It’s that time of year! I don’t know about you but Thanksgiving is my favorite meal so I eat plenty of it. Sometimes, if I don’t pace myself, I need yoga to save the day by helping me digest. So here are 3 simple yoga poses that aid in that process.
This pose is a full-body practice that tones your core, arms, and legs. Energetically, this shape offers grounding, strengthening, and an opportunity for deep focus. It’s the perfect way to prepare the body for a full day of practicing dentistry. After all, it’s our core that holds us in the shapes we need to take in order to perform our work.
This cat-cow variation is great for loosening up a stiff upper and lower back after a long day of dentistry.
stretching the front body. Here is a simpler variation that will help stretch the front of the hips, the thigh muscles, and chest while strengthening the muscles in the back.
So much of life in the past year has been about survival and adjustment, not just in our personal lives but in the practice of dentistry. As we prepare to re-enter “normal life”, I thought it would be a good time to talk about Anjali Mudra.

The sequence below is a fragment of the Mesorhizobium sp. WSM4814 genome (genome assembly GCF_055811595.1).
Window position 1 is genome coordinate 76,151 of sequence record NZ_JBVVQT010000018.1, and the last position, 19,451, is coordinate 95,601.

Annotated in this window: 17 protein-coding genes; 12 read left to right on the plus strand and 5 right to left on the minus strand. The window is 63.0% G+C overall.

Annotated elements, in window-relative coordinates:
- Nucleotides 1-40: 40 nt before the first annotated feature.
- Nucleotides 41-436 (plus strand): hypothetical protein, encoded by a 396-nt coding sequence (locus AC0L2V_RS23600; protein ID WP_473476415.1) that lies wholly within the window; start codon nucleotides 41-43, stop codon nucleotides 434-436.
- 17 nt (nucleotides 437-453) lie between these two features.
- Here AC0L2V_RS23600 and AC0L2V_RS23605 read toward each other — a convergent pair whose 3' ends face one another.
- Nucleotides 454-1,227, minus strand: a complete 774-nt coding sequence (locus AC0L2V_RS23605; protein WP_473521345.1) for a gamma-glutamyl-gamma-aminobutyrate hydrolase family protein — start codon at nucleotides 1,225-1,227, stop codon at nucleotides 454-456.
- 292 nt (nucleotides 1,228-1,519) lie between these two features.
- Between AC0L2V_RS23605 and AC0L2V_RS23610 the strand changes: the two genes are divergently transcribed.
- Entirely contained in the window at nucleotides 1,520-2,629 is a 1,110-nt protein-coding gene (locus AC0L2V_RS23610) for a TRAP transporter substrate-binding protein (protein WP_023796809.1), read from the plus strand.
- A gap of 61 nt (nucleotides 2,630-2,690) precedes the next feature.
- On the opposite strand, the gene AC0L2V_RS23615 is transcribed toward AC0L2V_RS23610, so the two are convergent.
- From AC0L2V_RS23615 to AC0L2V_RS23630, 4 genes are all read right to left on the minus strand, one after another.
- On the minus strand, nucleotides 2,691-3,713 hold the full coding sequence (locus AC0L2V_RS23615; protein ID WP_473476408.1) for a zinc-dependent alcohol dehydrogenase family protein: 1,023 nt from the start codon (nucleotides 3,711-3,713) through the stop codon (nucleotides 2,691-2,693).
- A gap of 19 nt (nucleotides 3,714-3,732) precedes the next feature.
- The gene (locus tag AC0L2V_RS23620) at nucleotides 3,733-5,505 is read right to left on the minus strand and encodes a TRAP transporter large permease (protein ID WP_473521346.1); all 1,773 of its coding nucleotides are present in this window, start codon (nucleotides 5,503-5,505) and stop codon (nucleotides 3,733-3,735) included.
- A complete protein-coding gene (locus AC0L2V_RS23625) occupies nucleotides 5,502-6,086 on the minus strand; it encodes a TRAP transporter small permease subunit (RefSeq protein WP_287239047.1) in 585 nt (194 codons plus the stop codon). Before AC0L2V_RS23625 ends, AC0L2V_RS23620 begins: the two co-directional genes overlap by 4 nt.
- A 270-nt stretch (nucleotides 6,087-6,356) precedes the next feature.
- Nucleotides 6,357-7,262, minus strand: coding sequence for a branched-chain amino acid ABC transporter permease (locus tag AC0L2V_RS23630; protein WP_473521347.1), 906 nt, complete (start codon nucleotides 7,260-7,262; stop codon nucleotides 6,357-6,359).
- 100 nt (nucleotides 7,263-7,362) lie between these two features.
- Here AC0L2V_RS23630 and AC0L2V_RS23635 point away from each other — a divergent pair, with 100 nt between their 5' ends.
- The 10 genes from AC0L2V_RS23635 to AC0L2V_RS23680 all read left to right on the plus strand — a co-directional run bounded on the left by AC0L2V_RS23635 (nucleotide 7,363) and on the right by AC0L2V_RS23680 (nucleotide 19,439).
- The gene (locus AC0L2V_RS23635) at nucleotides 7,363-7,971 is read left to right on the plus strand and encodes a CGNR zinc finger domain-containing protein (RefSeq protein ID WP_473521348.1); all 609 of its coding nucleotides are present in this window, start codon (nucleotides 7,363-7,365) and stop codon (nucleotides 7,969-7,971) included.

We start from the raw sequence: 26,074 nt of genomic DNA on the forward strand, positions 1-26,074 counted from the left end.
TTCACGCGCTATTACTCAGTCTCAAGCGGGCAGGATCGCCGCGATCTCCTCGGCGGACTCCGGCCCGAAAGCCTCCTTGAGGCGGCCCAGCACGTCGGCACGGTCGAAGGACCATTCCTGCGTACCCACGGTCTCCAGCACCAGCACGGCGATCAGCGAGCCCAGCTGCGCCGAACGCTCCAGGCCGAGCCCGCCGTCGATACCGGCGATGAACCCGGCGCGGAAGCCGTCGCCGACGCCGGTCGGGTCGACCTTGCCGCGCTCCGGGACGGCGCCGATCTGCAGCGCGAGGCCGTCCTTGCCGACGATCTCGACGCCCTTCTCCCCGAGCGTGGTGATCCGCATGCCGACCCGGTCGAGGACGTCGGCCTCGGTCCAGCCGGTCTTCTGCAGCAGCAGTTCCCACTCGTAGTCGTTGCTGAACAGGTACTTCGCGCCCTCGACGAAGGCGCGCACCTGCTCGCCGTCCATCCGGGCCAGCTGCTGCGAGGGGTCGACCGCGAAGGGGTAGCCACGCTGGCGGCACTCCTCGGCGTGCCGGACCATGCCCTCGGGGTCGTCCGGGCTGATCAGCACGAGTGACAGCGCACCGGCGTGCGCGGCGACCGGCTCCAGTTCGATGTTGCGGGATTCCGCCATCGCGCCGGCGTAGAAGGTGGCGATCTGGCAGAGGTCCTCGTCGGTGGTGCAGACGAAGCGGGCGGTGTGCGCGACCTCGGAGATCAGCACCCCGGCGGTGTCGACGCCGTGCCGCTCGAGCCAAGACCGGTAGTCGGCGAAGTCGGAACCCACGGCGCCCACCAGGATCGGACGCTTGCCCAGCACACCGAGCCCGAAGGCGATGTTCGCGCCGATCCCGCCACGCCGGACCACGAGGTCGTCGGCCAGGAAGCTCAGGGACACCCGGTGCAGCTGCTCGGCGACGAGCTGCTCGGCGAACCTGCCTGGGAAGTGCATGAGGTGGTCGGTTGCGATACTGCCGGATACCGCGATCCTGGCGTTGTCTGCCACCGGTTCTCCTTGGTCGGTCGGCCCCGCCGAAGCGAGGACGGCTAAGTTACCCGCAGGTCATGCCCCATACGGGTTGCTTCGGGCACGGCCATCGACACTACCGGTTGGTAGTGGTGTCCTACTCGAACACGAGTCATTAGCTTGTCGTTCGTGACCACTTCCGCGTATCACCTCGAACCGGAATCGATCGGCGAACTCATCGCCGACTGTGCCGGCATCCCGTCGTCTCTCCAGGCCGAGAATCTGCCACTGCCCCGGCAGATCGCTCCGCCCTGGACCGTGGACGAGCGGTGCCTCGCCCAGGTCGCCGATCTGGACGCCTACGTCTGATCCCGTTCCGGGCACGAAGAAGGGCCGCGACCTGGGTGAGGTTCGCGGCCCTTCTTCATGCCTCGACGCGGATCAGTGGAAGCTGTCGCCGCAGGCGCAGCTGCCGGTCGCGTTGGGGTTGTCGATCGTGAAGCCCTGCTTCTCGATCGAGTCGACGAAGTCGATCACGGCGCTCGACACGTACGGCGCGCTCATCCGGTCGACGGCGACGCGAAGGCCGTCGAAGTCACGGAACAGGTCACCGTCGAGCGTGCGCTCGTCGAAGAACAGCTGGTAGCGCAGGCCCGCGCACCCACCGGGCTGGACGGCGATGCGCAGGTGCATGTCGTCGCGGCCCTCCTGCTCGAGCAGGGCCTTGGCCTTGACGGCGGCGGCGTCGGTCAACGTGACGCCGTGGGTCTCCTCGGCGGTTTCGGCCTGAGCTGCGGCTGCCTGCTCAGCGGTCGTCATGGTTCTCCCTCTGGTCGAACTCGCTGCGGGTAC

The other night, I must’ve slept funny because I woke up with a stiff lower back. Then I spent hours at my desk which didn’t help. Here’s a simple child’s pose variation that offered me some relief by stretching my lower back. Try this at work, in between patients or at lunch time to give your back a gentle stretch.
This is a discreet way to reduce stress and anxiety while you’re working, or anytime! This technique is similar to Palming (see that video on the Yoga for Dentists YouTube Channel) but requires less time and is less obvious when practiced in your dental office.
Endodontist and Weight Loss Coach Dr. Natanya Brown and I discuss common weight-loss pitfalls for dental professionals and how using mindfulness can help you lose weight.
Queen pose (reclining bound angle pose) is a great way to open tight hips, stretch your groin and get ready for a luxurious sleep. If you can, do this pose daily for at least 5 minutes and up to 20 minutes. Don’t be surprised if you end up so relaxed that you fall asleep.
Downward Dog with a chair, as opposed to the traditional version on the floor, is great for keeping pressure off of the hands and keeping your wrists in a more neutral position. And what dental professional isn’t concerned about that?